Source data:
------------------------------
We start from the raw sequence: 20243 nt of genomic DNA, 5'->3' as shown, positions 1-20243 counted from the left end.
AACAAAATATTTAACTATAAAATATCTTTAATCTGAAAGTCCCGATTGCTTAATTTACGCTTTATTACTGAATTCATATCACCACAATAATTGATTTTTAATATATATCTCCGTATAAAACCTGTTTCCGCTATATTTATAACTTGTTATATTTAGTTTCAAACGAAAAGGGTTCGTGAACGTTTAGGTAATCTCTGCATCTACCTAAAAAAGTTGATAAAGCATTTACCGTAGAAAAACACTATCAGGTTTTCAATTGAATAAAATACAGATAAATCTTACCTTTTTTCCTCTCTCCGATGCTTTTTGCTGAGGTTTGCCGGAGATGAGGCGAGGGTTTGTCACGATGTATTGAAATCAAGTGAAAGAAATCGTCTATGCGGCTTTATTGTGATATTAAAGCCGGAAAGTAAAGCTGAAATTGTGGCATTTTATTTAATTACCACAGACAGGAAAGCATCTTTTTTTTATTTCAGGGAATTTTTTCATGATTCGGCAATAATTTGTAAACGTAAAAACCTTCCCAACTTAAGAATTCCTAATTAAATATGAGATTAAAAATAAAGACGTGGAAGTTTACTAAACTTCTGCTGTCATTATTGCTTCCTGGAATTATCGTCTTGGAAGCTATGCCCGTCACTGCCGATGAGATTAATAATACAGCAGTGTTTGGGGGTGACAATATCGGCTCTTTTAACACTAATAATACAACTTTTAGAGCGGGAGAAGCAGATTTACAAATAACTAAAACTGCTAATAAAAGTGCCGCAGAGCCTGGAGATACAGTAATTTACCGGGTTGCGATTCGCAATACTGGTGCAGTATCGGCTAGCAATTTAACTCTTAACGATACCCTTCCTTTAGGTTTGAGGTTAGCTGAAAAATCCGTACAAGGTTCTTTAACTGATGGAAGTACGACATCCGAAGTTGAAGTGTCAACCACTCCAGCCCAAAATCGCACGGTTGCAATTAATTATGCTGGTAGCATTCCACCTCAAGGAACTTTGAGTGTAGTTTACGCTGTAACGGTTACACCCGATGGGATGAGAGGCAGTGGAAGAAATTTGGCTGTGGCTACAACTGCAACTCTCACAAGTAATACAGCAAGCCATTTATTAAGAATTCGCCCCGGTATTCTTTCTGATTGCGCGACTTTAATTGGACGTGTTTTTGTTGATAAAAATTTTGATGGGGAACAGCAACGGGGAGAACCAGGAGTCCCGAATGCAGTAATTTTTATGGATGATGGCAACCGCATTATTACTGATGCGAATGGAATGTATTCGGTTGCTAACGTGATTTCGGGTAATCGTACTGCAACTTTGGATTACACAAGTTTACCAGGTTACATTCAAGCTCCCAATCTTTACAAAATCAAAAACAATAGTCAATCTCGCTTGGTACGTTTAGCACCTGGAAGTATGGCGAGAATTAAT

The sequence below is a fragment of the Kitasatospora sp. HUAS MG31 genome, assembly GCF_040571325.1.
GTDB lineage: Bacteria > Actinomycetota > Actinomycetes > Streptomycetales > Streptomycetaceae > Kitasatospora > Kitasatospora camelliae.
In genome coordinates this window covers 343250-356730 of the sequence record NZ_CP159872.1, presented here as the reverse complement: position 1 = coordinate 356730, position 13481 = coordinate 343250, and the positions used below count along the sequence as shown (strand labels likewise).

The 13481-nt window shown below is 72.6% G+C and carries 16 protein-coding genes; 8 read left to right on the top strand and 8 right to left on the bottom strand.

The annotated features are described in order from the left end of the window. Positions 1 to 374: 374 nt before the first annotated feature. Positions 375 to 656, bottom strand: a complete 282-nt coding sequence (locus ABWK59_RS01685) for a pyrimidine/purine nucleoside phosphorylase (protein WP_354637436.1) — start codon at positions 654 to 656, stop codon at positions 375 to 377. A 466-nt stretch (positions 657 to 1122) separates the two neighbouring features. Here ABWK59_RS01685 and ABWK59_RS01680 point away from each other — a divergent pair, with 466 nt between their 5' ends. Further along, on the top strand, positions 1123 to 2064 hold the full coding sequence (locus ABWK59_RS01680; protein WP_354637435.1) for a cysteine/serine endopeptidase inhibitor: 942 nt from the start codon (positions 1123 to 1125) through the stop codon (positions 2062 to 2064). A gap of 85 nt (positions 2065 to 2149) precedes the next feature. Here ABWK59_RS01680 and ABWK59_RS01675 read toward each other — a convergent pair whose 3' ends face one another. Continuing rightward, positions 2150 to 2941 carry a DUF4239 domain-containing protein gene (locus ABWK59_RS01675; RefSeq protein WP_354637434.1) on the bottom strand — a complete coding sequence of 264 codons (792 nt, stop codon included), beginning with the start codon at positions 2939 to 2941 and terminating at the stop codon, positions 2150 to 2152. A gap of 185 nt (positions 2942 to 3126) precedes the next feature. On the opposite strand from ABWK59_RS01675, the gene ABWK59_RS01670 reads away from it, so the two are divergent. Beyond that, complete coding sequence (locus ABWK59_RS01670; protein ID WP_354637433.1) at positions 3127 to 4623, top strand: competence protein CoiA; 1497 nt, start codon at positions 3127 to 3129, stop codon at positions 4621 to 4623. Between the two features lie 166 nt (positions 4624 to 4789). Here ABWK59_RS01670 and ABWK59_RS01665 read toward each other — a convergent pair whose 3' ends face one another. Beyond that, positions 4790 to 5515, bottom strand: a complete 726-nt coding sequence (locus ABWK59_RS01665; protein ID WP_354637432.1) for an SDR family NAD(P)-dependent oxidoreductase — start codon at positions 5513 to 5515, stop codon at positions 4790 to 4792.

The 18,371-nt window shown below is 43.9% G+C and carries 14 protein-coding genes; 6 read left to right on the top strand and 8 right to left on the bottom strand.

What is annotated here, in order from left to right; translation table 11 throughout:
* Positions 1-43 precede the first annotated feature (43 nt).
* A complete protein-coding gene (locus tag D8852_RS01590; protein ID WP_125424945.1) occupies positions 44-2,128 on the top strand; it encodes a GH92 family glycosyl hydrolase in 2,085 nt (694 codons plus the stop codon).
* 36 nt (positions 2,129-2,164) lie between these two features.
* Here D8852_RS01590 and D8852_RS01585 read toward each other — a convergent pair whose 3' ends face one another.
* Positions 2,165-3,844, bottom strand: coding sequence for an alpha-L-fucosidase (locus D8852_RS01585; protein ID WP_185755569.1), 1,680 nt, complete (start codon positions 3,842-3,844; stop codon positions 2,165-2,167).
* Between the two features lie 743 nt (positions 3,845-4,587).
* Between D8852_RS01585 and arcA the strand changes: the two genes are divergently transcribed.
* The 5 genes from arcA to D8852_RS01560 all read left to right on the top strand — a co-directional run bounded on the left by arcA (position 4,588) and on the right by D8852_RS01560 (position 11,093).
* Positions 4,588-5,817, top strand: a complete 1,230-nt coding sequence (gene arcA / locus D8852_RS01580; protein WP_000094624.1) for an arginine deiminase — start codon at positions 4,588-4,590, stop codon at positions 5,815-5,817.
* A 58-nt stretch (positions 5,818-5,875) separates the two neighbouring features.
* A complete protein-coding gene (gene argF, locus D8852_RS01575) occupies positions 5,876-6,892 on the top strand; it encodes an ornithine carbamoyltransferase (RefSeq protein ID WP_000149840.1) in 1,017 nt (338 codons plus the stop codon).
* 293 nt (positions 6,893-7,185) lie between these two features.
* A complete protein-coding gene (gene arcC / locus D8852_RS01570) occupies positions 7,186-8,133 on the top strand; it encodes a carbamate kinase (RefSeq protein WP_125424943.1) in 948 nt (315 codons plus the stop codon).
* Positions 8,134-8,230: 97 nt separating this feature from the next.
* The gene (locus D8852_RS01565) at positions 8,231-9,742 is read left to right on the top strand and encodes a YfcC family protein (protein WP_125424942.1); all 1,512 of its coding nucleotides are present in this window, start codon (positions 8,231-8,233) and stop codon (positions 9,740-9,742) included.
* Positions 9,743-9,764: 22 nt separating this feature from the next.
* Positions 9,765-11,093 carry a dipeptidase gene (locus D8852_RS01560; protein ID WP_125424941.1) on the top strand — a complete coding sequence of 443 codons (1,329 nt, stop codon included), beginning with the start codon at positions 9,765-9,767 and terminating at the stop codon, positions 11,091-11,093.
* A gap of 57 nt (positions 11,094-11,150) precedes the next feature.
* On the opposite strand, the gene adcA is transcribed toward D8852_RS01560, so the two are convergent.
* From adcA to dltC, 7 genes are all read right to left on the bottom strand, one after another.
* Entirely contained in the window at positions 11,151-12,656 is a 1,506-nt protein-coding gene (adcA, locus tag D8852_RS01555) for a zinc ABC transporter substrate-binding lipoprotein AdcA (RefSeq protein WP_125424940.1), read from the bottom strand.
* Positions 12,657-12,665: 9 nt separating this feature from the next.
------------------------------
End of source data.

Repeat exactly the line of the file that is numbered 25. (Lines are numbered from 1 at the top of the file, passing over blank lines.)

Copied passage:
* Positions 9,743-9,764: 22 nt separating this feature from the next.